All that I say below, I have said to you before in training, though in much less detail. I don’t explain the concepts to you now, because you are too young to understand. But you are practicing them, and you are growing strong. And if in future you struggle, or feel broken, or start to doubt yourself, I hope that you will read this letter and tap into your training.

To train your inner strength, do the following:


1. Dare To Fail

You’ve already failed countless times in gymnastics. You failed while learning new skills, you failed in competition, you failed while others succeeded. But you haven’t given up. 

I tell you repeatedly in training that failure is how you learn, how you grow stronger. And you’ve internalized this. When you fail, you say to me: “Gymnastics is falling.” “I want to try again.” “Can I try on my own without help now?” You’re no longer embarrassed by failure; you’re familiar with it and accept it as part of the path towards excellence.

Well, this is how life works too. Successful people rarely find success without first becoming familiar with failure.

If you ever find yourself afraid to fail, remember that before you were 9 years old, you knew that the path to success is through daring to fail. Dare again, fail again, grow again.

“It is impossible to live without failing at something, unless you live so cautiously that you might as well not have lived at all, in which case you fail by default.” — JK Rowling 


2. Welcome Challenges

Inner strengthThere are 2 kinds of young athletes: the ones who welcome tough training and consistently do more than what is required of them, and the ones who waste time and energy complaining or making excuses. The first kind of athlete progresses faster and achieves better results.

Some of you are naturally the first kind, others naturally the second. But in training, I try to mould all of you to be the first kind. This is why I come down harshly on complaining and always nag at you to learn to enjoy tough conditioning.

But as you grow older, and definitely once you are an adult, nobody will spend as much time trying to help you become the first kind of person. You must do it for yourself.

Because life works the same way. Challenges in life are the “tough conditioning” which will help you excel at it. Whether you like them or not, challenges will come. What determines how much you gain from them are your attitude and the amount of effort you give to overcoming them.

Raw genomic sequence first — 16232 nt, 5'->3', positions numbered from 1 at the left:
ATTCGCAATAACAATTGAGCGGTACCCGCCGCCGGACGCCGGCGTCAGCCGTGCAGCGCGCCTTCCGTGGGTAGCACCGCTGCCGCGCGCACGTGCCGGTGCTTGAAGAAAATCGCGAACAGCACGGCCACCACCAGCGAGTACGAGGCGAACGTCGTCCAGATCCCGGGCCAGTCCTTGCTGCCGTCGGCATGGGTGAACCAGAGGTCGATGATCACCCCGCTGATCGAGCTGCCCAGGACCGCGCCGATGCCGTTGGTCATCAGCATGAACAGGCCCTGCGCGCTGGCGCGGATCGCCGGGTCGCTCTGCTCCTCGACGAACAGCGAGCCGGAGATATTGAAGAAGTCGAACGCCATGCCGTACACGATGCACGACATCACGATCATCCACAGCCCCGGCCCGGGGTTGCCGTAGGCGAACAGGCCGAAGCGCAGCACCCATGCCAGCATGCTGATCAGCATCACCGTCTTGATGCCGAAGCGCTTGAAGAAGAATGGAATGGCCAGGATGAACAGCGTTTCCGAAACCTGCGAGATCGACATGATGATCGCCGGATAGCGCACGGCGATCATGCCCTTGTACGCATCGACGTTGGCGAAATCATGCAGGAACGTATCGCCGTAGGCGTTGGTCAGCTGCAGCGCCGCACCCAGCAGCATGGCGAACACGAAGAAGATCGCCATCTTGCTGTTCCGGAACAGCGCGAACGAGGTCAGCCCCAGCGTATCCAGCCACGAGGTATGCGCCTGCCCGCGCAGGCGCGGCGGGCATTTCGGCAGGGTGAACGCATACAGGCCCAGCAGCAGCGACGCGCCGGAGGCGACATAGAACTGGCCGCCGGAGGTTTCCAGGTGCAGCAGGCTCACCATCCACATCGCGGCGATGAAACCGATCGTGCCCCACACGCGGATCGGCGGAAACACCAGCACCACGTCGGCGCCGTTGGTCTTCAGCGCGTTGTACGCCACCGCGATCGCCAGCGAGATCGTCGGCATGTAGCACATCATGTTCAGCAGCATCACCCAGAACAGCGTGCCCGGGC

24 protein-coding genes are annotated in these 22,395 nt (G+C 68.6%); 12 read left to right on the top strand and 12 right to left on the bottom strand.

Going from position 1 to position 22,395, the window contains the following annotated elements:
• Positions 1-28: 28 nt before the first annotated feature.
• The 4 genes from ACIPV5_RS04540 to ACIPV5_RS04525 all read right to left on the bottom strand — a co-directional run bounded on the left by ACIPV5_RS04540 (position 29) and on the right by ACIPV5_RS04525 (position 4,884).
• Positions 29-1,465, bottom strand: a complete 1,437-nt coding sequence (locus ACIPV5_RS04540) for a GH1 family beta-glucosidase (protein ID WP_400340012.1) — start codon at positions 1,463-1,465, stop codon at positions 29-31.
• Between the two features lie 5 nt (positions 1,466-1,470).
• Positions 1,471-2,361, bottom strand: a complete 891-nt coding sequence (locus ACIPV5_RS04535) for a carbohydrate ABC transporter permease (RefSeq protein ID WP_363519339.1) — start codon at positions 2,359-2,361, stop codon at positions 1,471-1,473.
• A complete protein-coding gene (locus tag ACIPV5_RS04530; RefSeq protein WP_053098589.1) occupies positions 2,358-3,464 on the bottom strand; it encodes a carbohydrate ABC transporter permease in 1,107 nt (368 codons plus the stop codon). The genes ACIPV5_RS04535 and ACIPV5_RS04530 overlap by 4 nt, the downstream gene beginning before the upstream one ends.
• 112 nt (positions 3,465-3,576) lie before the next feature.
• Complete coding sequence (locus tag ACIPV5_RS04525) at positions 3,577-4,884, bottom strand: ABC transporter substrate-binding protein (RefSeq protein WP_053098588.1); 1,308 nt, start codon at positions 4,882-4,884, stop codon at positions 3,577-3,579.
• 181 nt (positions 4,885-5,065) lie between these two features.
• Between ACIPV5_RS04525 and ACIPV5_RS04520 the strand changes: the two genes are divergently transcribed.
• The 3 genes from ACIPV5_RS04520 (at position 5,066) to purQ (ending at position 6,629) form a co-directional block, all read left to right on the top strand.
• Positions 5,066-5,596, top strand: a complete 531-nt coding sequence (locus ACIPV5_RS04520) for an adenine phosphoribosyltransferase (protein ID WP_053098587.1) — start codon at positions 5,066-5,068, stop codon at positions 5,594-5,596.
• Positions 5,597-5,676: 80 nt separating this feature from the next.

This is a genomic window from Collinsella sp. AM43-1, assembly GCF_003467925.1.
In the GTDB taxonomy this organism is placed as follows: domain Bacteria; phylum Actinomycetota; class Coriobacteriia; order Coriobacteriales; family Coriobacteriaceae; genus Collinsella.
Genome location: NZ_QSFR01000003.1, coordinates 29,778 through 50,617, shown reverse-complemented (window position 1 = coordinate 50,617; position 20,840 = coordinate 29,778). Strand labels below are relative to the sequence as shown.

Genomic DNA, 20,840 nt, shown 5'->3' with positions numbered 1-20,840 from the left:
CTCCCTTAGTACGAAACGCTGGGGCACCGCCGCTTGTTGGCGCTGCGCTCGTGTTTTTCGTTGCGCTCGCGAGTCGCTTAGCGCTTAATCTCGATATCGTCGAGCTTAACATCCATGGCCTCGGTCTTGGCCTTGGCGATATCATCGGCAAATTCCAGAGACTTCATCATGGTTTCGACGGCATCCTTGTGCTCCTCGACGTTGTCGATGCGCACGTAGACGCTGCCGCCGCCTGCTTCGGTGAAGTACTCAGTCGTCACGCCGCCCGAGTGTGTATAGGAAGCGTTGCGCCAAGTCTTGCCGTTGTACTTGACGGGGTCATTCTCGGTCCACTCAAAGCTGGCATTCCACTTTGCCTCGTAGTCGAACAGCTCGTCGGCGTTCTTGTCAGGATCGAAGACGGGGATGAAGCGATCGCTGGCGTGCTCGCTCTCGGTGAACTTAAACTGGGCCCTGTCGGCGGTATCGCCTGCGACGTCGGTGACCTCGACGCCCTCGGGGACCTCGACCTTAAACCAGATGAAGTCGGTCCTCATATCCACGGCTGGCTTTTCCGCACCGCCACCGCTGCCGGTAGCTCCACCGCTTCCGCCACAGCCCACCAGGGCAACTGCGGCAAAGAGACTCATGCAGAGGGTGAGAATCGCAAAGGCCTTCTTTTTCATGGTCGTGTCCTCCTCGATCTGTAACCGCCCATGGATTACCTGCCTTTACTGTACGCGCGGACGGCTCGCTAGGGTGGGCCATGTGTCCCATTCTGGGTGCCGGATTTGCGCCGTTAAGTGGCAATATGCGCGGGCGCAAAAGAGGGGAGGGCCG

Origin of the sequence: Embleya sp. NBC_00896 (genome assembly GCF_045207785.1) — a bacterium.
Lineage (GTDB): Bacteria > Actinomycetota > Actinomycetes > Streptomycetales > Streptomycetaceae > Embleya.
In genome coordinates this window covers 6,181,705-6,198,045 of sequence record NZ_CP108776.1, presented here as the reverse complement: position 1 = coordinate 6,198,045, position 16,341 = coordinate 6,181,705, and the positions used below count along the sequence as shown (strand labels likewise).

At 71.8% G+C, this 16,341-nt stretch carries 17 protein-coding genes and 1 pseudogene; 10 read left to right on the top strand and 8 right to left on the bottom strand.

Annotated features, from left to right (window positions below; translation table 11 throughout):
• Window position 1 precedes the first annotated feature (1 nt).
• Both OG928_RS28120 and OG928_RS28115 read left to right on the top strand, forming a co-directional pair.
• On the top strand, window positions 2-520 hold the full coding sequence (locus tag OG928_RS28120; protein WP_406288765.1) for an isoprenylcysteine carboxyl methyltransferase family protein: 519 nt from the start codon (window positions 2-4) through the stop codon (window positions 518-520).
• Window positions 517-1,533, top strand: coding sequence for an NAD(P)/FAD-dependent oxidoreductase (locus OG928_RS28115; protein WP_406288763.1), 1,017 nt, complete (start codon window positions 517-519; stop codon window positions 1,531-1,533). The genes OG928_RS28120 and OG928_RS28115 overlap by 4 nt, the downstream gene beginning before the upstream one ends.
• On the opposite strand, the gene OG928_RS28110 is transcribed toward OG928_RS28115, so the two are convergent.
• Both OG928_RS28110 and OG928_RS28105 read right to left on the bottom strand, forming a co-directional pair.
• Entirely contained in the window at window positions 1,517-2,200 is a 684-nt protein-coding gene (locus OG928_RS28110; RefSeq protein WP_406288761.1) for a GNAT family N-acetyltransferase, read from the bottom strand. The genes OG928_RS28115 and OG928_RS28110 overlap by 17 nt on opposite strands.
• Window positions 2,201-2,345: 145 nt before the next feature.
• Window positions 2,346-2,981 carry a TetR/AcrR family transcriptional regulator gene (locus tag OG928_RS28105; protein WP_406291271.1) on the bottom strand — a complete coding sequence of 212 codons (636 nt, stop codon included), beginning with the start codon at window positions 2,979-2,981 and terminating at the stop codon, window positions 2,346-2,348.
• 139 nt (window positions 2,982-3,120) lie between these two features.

When facing challenges, think back to your training: keep calm and solve one problem at a time, push your own limits incrementally and repeat until you succeed.

“From time to time in the years to come, I hope you will be treated unfairly, so that you will come to know the value of justice. I hope that you will suffer betrayal because that will teach you the importance of loyalty. Sorry to say, but I hope you will be lonely from time to time so that you don’t take friends for granted. I wish you bad luck, again, from time to time so that you will be conscious of the role of chance in life and understand that your success is not completely deserved and that the failure of others is not completely deserved either. And when you lose, as you will from time to time, I hope every now and then, your opponent will gloat over your failure. It is a way for you to understand the importance of sportsmanship. I hope you’ll be ignored so you know the importance of listening to others, and I hope you will have just enough pain to learn compassion. Whether I wish these things or not, they’re going to happen. And whether you benefit from them or not will depend upon your ability to see the message in your misfortunes.”